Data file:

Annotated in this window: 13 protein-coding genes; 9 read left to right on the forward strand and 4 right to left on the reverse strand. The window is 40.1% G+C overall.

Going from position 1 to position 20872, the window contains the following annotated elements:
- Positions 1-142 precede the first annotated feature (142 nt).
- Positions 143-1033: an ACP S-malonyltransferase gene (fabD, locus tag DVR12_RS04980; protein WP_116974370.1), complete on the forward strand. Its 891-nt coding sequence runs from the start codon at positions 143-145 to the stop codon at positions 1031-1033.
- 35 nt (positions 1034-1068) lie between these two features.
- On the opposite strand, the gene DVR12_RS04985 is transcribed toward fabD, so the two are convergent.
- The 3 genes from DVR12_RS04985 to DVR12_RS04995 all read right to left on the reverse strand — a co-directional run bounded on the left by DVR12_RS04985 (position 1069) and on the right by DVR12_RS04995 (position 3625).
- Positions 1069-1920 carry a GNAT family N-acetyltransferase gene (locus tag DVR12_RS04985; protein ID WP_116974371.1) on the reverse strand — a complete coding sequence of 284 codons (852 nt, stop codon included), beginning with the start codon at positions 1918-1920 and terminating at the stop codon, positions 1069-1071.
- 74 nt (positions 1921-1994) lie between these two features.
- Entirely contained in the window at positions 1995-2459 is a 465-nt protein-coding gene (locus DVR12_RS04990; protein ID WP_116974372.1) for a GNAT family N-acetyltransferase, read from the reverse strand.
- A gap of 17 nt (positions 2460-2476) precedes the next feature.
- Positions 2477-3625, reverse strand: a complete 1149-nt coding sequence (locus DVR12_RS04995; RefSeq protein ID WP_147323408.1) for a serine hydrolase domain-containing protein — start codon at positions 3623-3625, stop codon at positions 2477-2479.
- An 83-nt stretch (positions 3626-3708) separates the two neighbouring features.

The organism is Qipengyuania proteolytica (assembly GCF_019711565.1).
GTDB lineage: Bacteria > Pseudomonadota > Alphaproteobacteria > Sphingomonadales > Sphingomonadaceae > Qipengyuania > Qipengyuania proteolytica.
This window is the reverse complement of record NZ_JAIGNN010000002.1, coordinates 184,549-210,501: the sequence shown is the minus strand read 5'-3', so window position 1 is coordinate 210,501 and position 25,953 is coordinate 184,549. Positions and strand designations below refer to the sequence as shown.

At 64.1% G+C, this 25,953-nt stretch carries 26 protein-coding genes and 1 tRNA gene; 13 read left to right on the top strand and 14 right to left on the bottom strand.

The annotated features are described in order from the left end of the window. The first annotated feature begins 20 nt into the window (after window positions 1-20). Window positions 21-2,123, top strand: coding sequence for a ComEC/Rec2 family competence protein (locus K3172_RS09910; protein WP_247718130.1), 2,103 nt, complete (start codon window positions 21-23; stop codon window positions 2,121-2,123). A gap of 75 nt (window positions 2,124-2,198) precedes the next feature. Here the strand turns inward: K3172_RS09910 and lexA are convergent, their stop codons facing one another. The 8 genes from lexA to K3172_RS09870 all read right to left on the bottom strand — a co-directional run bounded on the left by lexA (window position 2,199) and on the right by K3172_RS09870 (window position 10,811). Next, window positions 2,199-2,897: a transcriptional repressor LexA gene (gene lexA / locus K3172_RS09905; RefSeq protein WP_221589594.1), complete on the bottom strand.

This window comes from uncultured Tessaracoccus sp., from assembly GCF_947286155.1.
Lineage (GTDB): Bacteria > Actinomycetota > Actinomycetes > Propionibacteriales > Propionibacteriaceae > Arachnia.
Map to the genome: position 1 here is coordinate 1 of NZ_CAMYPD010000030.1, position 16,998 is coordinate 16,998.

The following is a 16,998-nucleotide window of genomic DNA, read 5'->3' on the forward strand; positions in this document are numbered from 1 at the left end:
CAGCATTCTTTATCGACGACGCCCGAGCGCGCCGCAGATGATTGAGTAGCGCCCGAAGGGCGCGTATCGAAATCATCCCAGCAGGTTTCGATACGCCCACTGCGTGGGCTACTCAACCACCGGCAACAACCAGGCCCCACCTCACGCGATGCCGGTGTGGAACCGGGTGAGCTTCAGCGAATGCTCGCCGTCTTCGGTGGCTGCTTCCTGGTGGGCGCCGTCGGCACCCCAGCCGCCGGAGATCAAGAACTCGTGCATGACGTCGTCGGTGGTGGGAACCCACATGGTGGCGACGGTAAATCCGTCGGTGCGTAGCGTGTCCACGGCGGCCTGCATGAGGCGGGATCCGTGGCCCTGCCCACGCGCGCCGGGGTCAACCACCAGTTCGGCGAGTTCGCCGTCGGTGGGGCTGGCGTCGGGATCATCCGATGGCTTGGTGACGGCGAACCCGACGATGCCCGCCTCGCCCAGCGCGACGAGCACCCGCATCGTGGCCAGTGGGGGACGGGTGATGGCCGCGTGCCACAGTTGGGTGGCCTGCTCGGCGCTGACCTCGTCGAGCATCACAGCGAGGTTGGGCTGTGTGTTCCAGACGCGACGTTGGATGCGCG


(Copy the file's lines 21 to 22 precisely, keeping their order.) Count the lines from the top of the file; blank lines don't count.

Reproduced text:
Map to the genome: position 1 here is coordinate 1 of NZ_CAMYPD010000030.1, position 16,998 is coordinate 16,998.

The following is a 16,998-nucleotide window of genomic DNA, read 5'->3' on the forward strand; positions in this document are numbered from 1 at the left end: